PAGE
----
Following the Pirates 7-3 victory in game one of the 1903 World Series, they looked to 25 game winner, Sam Leever, to put them up by two games in the series on the road. The Boston Americans countered with Bill Dinneen, who went 21-13 2.26 in the regular season. His win total was good enough for 3rd place in the AL and his ERA ranked him 7th. The only change in either lineup besides the pitchers, was backup catcher Harry Smith of the Pirates took over for Ed Phelps and batted in the 8th spot. A crowd of 9,415 people showed up that Friday October 2, 1903 at Huntington Avenue Baseball Grounds in Boston, hoping their hometown Americans could even up the series. The lineups for that day were as follows:
Ginger Beaumont CF
Fred Clarke LF
Tommy Leach 3B
Honus Wagner SS
Kitty Bransfield 1B
Claude Ritchey 2B
Jimmy Sebring RF
Harry Smith C
Sam Leever P
Patsy Dougherty LF
Jimmy Collins 3B
Chick Stahl CF
Buck Freeman RF
Freddy Parent SS
Candy LaChance 1B
Hobe Ferris 2B
Lou Criger C
Bill Dinneen P
Dinneen started the game off with a strikeout to Ginger Beaumont followed by a walk to Fred Clarke. The Pirates broke open game one in the first inning but they would not have the same luck game two. Clarke was picked off 1B and Dinneen followed with another strikeout, this time to Tommy Leach to end the inning.
In the bottom of the inning, the Americans Patsy Dougherty led off with an inside-the-park home run to deep CF. Three batters later, Buck Freeman, the American League RBI leader, singled home Chick Stahl with the second run of the inning. Leever would face seven batters that inning, giving up three hits and a walk and that would be the end of his day. Prior to the series he had been suffering from tired arm and he had nothing this day leaving the Pirates to go to seldom used reserve pitcher Buck Veil, who had pitched just 12 games all season.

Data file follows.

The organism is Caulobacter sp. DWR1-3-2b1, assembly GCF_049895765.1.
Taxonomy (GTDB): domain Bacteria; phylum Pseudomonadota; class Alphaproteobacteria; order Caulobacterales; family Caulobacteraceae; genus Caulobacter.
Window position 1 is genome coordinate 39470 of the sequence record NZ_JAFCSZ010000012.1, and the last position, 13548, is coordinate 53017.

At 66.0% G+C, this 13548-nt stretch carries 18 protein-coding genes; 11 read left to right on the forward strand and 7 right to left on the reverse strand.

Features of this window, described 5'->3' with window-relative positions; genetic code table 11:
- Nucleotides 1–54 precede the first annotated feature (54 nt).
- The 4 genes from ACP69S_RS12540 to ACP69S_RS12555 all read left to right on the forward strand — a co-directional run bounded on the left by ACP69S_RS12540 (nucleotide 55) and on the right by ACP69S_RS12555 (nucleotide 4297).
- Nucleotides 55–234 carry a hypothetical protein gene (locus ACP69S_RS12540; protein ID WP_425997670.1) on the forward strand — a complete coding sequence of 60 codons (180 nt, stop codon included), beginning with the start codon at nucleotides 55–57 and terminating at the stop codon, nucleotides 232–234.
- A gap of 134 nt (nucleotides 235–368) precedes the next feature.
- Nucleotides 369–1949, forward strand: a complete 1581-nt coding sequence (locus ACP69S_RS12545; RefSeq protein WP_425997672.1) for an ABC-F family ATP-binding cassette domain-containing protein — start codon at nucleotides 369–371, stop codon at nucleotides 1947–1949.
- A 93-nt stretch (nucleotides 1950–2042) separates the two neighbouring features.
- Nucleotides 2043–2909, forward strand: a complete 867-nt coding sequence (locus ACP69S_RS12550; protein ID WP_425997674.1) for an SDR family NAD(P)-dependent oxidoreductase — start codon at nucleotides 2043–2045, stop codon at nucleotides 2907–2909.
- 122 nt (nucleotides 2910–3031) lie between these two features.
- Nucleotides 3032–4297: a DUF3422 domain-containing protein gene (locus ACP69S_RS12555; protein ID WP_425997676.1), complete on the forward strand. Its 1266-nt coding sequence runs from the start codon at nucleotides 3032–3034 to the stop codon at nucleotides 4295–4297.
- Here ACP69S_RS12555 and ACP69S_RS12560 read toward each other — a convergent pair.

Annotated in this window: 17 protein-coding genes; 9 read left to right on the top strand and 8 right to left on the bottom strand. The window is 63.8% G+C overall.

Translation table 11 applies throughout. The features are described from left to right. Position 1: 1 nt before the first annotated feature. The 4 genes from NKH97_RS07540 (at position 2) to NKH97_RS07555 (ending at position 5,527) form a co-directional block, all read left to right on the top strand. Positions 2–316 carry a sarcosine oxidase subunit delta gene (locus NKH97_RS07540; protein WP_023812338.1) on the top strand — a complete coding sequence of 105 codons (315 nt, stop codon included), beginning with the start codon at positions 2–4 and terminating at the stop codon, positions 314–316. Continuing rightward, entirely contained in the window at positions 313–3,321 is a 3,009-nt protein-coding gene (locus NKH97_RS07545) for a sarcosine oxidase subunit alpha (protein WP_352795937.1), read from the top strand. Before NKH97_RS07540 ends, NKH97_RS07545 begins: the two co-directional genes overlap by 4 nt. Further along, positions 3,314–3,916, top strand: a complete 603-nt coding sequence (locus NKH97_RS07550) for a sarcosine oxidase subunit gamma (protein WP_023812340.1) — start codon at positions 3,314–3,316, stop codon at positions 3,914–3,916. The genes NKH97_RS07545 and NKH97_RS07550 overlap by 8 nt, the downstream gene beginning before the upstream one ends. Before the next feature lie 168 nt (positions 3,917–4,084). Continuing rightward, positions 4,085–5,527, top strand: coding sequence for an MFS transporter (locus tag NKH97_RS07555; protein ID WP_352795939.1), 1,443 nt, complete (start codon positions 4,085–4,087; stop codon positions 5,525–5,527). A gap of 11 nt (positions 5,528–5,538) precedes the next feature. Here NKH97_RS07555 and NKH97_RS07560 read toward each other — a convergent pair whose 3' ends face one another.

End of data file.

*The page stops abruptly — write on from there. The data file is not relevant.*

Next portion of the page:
The Pirates went 1-2-3 in the second and third innings with Dinneen facing the minimum through three with five strikeouts to his credit. Veil was a little shaky his first two innings allowing three baserunners but no runs.
In the 4th inning the Pirates looked to have something going with Beaumont drawing a leadoff walk and manager Fred Clarke getting their first hit, a hard single to CF. After Tomy Leach moved both runners up with a groundout, Honus Wagner stepped to the plate with a chance to tie the score. He scorched a line drive off Dinneen but Hobe Ferris caught it and with his momentum carrying him towards second base, he easily doubled off Fred Clarke for an unassisted double play. A few feet towards straight away CF and the Pirates would’ve tied it up but fate was not on their side that play.
Bucky Veil would pitch a great game under the circumstances but he was in trouble almost the entire game. In the 4th inning he allowed another two base runners and a stolen base but again the Americans couldn’t bring home the runners. In the 5th inning he pulled another great escape to keep the Pirates in the game. He allowed a single to Buck Freeman followed by a walk to Freddy Parent. Candy LaChance tried to give him an out with a sacrifice bunt but Veil botched the play leaving the bases loaded with no outs. Hobe Ferris came to the plate and hit a grounder to Leach at 3B who threw home for the first out. Next up was slow-footed catcher Lou Criger and Veil got him to ground out to Claude Ritchey for the 4-6-3 DP. Bucky had allowed eight base runners his first four innings but kept the score at 2-0.